What’s tricky about it

Even though this machine boasts a touchscreen that makes everything from a flat white to cappuccino, there’s a lot more strategy behind this machine. Depending on the type of roast your beans are, you need to adjust how coarse and fine the grind is. It sounds easy, but it’s actually pretty tedious and takes pulling many trial-and-error espresso shots to get the taste just right. (Personally, it took a lot of YouTube-watching to educate myself before nailing things down). To practice and play, I treated myself to some local decaf coffee beans from Devocion in Brooklyn. The specific coffee I used was a medium roast with notes of sugarcane. By the time I really got things exactly where I wanted them, I must’ve pulled 20 shots of espresso (over the course of a few weeks).

As of now, I set the burr (the grinding wheel) to four and the coarseness and fineness to a setting of 12. This is an extremely important step to have great-tasting espresso and takes a lot of trial and error to get right. The coffee can either come out under- or over-extracted or (ideally) balanced depending on your settings. Under-extracted coffee will taste sour, finish pouring too quickly, and will be almost unbearable to drink, while over-extracted coffee will taste bitter and be watery. A good shot should be almost sweet, balanced, and have a complex acidity. For my specific roast, the ideal time for it to start expelling espresso is eight seconds and then stop running at 30 seconds.

Latte art is hard [sigh]

The automatic frothing function is one of my favorite features of the Barista Touch, instantly producing warm, foamy milk like you’d get at your favorite coffee shop. The temperature can reach up to 170 degrees Fahrenheit and the machine offers eight frothing levels. I, of course, tried everything up to the highest setting possible because I wanted the *full experience*. I use almond milk which isn’t the easiest to froth, so I need all the help I can get (although Califia’s Barista Almond Milk is hands-down the foamiest brand I’ve experienced). I’ve tried numerous times to master heart and leaf latte art, but I’m still working to earn the title of a “latte artist.” Even still, I would like to flex my makeshift bunny (or bird???) and janky leaf.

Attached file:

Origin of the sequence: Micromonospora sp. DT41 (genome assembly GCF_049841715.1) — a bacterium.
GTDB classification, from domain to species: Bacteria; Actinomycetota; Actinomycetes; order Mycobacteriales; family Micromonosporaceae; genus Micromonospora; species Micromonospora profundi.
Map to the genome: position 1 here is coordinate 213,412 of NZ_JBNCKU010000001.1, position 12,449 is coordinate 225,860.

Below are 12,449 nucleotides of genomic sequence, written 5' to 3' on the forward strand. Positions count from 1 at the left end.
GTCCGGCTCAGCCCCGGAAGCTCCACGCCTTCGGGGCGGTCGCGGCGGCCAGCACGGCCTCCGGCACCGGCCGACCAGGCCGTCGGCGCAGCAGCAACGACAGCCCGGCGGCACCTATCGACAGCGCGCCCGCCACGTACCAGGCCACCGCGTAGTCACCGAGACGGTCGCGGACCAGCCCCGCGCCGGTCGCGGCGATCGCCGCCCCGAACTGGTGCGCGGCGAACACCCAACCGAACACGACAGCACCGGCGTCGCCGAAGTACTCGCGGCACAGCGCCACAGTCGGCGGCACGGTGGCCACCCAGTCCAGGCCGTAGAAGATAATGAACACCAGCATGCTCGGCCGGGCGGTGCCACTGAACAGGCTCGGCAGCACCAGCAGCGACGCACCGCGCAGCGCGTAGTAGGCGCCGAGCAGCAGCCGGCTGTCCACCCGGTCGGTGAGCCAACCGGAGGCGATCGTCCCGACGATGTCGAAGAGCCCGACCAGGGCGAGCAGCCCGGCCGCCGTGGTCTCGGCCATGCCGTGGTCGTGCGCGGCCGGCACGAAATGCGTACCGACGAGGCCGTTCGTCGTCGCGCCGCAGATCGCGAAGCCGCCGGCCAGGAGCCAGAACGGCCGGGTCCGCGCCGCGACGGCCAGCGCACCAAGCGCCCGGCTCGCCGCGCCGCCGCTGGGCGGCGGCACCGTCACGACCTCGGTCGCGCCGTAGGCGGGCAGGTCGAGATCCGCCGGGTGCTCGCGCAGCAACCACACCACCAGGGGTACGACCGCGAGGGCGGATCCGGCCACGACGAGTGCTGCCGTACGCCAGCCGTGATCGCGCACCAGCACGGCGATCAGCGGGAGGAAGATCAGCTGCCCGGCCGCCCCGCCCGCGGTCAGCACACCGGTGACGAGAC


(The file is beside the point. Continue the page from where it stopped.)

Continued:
Is it hard to clean?

I’m going to be honest: I haven’t cleaned it much since using it, but I’ve only had it for a few weeks (yes, I’m defending myself). It does, in fact, look easy to clean and it’s stainless steel, which is a simple exterior to wipe clean. To clean the burr, all you have to do is use up all your beans and run it. It will expel the excess. As for the bottom grill where grinds fall, just remove it and wipe clean. After using the milk frothing wand, it automatically expels water to self-clean its tract. Just make sure to remember to wipe the wand clean immediately after use with a wet, clean cloth so dried, stanky milk doesn’t get stuck to this precious metal baby.

My TL;DR is thus: I’ve been having hot dates with my Breville Barista Touch day and night. It’s a great kitchen gadget to make your friends jealous, the star of any party if you want to wow guests with espresso martinis, and simply a game changer for any coffee freak that wants to get into the art of coffee-making and needs some guidance. I never knew making an impeccable espresso shot took so much work, and now I’m highly appreciative of the art behind the coffee. I guess I apologize to all the baristas I cursed out in my head for screwing up my order, but I’d rather make my own (except a select few—I love you Devocion—*chef’s kiss*).

Now, excuse me, I need to practice my latte art.

The Breville Barista Touch is available for purchase at Breville and Amazon.